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Guild Elections: Makerere Council to Consider Regulations

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“These electoral regulations are trying to dictate what should appear in the students constitution. And if you look at the entire regulations booklet, there are a number of provisions that are out rightly against the freedom of expression,” Mark Owiny, a 4th year Law student said
26 Feb 2020 16:46
Students at Makerere University tallying ballots in one of the previous guild elections.

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Makerere University will have to wait a little longer for the guild polls. This follows a decision by the University Council to refer the disputed amendments to the Guild Electoral Regulations to its Rules and Privileges Committee for review and report back within a week’s time.  

This was part of the resolutions made by the council at its special meeting held on February 19, 2020 under the guidance of its chair, Lorna Magara. Management informed council during the meeting that they had extended the guild polls on request from the students.

 

The then Acting Vice Chancellor, Professor Umar Kakumba okayed the extension of the polls pending consideration of the proposed amendments to the Regulations as requested by students during their Emergency Council Meeting held on Oct 29th, 2019.

It noted that; “Council had received written submissions from the Students' Guild on the proposed amendments, which need to be considered urgently,” read a communication from the council. 

Speaking to Uganda Radio Network (URN) following the Council meeting, Winston Churchill Ruhayana, a third-year Law student and member of the Guild Tribunal, says the council decision further delays the elections and increases an unnecessary anxiety among the students’ body. 

Ruhayana says students are already biased that the regulations are likely to be passed even when they rejected the amendments.   

//Cue in: “I think it could reduce…

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But Mark Owiny, former Makerere University Guild Justice and Constitutional Affairs Minister and fourth year-law student, says the proposed regulations contravene the Universities and Other Tertiary Institutions Act (UOTIA), which mandate students’ organisations and associations to form their constitutions.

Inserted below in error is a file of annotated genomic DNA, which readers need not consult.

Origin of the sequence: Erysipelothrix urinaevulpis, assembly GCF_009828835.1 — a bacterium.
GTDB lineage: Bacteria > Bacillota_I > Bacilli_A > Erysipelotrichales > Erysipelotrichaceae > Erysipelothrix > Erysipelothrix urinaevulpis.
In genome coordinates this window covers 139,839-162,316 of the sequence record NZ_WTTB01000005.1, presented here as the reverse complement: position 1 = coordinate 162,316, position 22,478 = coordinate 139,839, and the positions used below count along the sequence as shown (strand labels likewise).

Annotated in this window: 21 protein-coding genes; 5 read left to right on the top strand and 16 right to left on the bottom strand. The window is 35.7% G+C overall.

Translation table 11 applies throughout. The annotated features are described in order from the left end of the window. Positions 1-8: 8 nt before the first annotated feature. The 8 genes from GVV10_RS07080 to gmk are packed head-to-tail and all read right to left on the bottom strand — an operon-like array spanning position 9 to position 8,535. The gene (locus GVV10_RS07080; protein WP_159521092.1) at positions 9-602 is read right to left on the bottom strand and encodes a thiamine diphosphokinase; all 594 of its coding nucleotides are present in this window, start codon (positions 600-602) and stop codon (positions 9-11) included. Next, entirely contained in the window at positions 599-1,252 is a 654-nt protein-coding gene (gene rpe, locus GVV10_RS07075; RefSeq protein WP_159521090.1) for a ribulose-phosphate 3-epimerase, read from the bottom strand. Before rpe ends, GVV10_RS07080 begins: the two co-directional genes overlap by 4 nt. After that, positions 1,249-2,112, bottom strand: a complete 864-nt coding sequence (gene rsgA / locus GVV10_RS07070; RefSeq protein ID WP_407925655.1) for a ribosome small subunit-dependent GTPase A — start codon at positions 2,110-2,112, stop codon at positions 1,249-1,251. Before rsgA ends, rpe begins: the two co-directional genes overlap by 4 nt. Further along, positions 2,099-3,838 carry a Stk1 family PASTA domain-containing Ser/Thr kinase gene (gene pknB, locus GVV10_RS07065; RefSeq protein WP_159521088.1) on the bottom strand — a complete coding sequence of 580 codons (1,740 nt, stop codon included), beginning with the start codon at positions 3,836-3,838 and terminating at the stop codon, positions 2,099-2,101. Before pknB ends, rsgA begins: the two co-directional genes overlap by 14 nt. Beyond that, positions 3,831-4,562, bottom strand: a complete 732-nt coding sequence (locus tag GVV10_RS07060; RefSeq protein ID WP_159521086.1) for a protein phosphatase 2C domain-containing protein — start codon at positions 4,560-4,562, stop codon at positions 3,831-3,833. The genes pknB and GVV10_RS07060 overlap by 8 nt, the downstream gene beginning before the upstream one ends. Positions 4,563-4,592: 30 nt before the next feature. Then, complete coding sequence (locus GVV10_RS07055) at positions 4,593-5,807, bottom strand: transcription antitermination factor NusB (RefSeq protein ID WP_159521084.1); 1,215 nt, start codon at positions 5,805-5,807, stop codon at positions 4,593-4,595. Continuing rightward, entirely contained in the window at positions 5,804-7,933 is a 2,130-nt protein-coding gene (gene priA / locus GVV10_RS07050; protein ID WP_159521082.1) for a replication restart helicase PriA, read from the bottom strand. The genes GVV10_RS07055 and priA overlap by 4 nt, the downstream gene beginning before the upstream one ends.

“These electoral regulations are trying to dictate what should appear in the student’s constitution. If you look at the entire regulation booklet, there are a number of provisions that are out rightly against the freedom of expression,” Owiny says.  

Adding that; “you can’t have student’s guild electoral regulations, without consulting students. But when students want something that actually benefits them for instance, the guild had proposed the supplementary examinations policy, there they asked the students to go and first consult the Senate, but when something affects the students and is to their [management] advantage, you don’t want to consult students.”

 

The University Council approved Makerere University Guild election regulations during its December 6th, 2018 sitting.  The regulations were gazetted as ““Makerere University Student’s Guild Constitution Elections Regulations No.1 of 2018” on January 11, 2019.  

Key among the provisions is the ban on guild rallies in halls of residence and restriction of guild campaigns to four rallies. They also bar students from acts of hooliganism and use of obscene language during the campaigns and require all aspiring guild presidential candidates to pay non-refundable fee of Shillings 200,000, and Shs.100, 000 for Guild Representative Council-GRC aspirants while those vying for offices under Students Common Room (SCR) for halls of residence will pay Shillings 50,000 down from Shillings 60,000.  

     

Students rejected the regulations out rightly, saying they were not conclusively consulted, yet they were the key stakeholders for which, the regulations were being made.  As a result, management deferred their implementation, and referred the matter to Council for reconsideration.    

Council didn’t review the regulations as expected, which has led to the current stalemate. Faith Kukundakwe, a second year student of Bachelors of law at Makerere University, says prolonging the elections puts students’ leadership on a test, saying they are likely to end up with poor leaders as some may withdraw from the race.     

//Cue in: “Students representation is with the guild…

 

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